The Unacceptables


Introduction (part four)

Essential etiquette (part two)

Michelangelo Buonarotti (1475-1564), Study for Adam

East Acton


Deptford Bridge

Fenton vase

Jack the Ripper walk (part four)

Westminster bridge (part five)


Black, oolong, green or white ?

Icon of the Triumph of Orthodoxy

J.M.W. Turner (1775-1851), Tintern Abbey, the transept

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Holborn was recorded as Holeburne in 951 and takes its name from part of the River Fleet. It is derived from the Old English holh, a 'hollow' and burna, a 'stream' - means 'the stream (or brook) in the hollow'. The hollow is the valley now spanned by Holborn Viaduct. Kingsway is the street that runs from Holborn station to the Aldwych, and was begun in 1901 to clear the slums of this area. It was opened by Edward VII in 1905. There was some controversy over the choice of name but finally Kingsway was chosen, no doubt for patriotic reasons.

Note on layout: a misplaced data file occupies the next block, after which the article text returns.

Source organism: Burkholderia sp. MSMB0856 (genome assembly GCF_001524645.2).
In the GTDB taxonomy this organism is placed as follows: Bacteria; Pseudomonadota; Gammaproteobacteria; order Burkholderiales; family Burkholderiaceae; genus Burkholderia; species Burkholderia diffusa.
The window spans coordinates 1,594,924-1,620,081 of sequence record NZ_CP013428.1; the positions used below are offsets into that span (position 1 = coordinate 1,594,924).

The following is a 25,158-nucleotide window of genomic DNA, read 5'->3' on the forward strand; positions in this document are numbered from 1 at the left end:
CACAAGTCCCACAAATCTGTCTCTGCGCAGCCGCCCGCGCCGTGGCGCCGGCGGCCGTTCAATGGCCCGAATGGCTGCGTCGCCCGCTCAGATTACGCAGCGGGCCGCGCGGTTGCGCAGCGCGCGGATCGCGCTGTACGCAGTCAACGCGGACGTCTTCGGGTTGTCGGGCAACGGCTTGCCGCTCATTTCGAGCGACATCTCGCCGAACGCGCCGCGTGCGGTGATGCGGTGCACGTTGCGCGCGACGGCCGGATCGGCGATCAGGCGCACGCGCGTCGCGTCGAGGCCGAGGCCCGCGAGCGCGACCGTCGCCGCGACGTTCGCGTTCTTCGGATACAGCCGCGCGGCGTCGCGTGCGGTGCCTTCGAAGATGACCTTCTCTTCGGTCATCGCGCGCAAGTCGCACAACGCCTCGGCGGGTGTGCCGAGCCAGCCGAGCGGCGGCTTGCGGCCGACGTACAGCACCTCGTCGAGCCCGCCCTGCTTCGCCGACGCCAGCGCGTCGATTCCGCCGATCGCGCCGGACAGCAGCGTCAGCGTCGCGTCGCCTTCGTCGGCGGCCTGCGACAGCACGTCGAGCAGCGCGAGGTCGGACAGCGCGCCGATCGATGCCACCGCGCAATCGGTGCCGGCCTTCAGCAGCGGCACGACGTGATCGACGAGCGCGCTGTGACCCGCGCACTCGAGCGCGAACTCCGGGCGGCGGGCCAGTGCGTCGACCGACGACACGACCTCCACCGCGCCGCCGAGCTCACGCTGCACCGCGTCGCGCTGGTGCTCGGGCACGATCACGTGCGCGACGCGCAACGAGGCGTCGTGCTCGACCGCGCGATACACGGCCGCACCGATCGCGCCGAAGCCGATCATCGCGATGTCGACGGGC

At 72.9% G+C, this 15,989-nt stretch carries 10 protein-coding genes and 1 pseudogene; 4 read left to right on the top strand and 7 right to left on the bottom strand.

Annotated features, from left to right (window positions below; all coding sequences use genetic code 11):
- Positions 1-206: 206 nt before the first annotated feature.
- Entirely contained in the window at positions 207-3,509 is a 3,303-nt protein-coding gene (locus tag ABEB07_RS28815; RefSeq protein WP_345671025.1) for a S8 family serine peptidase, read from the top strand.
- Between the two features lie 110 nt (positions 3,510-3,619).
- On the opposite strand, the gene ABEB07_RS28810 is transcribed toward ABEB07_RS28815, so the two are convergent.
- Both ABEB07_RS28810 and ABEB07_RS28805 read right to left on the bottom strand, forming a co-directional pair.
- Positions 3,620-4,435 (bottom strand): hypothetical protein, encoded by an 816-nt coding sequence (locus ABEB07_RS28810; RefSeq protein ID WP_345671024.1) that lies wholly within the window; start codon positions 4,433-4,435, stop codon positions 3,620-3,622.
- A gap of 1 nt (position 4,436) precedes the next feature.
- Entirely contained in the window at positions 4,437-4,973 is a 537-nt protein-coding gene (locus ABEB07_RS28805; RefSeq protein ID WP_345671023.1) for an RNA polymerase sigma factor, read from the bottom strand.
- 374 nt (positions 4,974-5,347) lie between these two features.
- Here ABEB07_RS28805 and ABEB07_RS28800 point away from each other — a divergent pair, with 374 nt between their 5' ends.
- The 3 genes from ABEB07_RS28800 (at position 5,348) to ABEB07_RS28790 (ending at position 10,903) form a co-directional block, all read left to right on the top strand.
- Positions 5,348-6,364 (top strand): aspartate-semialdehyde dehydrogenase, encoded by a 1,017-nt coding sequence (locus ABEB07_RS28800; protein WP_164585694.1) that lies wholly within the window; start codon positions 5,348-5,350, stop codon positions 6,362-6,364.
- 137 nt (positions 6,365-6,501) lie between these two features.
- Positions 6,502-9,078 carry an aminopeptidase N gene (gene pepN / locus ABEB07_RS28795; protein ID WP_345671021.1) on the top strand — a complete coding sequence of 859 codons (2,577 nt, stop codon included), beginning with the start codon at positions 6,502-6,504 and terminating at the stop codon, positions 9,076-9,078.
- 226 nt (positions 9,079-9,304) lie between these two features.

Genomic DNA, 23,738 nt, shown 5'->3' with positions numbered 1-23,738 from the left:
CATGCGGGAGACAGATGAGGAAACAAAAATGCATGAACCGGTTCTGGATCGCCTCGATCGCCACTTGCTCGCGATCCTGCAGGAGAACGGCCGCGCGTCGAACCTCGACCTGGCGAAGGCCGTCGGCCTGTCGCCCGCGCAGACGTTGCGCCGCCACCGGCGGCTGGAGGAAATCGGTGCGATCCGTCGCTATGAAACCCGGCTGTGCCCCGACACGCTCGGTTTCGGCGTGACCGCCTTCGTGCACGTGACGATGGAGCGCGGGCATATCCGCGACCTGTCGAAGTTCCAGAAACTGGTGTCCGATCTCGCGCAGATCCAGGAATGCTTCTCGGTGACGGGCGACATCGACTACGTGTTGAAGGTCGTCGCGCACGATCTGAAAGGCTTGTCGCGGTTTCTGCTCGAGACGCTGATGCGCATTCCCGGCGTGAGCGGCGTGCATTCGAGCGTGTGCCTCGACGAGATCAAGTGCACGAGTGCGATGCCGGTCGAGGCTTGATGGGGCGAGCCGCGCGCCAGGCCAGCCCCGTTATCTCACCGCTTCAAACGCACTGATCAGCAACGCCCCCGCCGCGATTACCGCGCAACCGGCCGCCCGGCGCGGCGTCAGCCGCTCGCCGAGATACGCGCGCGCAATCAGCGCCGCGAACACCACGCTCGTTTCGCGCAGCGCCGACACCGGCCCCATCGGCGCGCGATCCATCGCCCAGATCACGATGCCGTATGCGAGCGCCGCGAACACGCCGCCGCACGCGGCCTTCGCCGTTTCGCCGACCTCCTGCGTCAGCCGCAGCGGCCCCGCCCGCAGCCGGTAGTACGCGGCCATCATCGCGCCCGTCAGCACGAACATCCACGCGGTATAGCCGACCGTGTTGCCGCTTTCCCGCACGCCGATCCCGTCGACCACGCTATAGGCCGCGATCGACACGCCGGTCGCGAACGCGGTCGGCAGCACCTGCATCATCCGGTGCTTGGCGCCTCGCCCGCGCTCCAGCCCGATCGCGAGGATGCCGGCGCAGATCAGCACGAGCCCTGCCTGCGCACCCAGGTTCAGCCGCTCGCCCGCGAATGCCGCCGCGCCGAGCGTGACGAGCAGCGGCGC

The station was opened as HOLBORN on 15 December 1906 for the Piccadilly Line. The Central Line platforms (replacing BRITISH MUSEUM station) were opened on 25 September 1933.


Looking south down Kingsway in the late 1920s with the original Holborn Piccadilly Line station on the left. In the centre of the road can be seen the entrances to the tram subway station.

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